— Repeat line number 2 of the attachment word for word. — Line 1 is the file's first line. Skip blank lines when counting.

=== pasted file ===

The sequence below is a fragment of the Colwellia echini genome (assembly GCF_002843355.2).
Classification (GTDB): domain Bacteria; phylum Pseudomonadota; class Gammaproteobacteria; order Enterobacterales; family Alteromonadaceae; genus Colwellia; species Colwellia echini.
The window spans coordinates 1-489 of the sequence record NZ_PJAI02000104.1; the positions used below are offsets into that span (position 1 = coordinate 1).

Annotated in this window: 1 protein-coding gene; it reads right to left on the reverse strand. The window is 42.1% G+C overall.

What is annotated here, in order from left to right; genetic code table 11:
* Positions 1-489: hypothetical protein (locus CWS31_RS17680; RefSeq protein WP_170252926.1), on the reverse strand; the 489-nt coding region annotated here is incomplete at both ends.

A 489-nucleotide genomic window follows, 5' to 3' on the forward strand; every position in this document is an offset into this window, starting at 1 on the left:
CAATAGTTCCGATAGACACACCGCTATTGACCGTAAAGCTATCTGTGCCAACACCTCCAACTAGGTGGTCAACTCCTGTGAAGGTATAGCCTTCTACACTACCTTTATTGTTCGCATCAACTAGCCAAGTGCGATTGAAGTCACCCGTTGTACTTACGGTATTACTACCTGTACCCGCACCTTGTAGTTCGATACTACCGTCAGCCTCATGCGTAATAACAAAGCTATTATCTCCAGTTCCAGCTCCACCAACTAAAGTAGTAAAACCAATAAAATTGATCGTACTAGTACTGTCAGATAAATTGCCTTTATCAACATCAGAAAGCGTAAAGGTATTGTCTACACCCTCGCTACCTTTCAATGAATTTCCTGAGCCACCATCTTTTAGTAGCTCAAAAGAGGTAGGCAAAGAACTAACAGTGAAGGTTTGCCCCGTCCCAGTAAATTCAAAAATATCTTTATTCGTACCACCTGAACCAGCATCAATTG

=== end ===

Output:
Classification (GTDB): domain Bacteria; phylum Pseudomonadota; class Gammaproteobacteria; order Enterobacterales; family Alteromonadaceae; genus Colwellia; species Colwellia echini.